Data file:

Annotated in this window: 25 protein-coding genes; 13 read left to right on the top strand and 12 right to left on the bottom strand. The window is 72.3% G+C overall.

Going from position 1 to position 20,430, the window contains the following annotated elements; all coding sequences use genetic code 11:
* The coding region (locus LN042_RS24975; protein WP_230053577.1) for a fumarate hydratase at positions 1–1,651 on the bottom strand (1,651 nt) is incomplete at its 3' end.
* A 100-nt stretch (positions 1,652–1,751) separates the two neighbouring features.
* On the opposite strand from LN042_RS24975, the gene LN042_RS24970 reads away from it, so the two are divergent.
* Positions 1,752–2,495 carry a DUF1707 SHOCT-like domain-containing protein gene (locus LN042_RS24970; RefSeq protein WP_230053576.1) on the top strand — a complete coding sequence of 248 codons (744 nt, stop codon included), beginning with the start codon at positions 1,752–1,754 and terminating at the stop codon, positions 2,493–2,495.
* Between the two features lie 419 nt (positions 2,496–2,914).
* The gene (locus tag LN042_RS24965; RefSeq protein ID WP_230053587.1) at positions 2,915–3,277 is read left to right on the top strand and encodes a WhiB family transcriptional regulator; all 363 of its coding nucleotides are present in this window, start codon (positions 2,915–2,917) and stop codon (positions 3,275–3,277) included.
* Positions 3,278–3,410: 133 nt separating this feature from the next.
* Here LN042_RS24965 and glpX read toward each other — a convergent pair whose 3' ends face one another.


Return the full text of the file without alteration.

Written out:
Annotated in this window: 25 protein-coding genes; 13 read left to right on the top strand and 12 right to left on the bottom strand. The window is 72.3% G+C overall.

Going from position 1 to position 20,430, the window contains the following annotated elements; all coding sequences use genetic code 11:
* The coding region (locus LN042_RS24975; protein WP_230053577.1) for a fumarate hydratase at positions 1–1,651 on the bottom strand (1,651 nt) is incomplete at its 3' end.
* A 100-nt stretch (positions 1,652–1,751) separates the two neighbouring features.
* On the opposite strand from LN042_RS24975, the gene LN042_RS24970 reads away from it, so the two are divergent.
* Positions 1,752–2,495 carry a DUF1707 SHOCT-like domain-containing protein gene (locus LN042_RS24970; RefSeq protein WP_230053576.1) on the top strand — a complete coding sequence of 248 codons (744 nt, stop codon included), beginning with the start codon at positions 1,752–1,754 and terminating at the stop codon, positions 2,493–2,495.
* Between the two features lie 419 nt (positions 2,496–2,914).
* The gene (locus tag LN042_RS24965; RefSeq protein ID WP_230053587.1) at positions 2,915–3,277 is read left to right on the top strand and encodes a WhiB family transcriptional regulator; all 363 of its coding nucleotides are present in this window, start codon (positions 2,915–2,917) and stop codon (positions 3,275–3,277) included.
* Positions 3,278–3,410: 133 nt separating this feature from the next.
* Here LN042_RS24965 and glpX read toward each other — a convergent pair whose 3' ends face one another.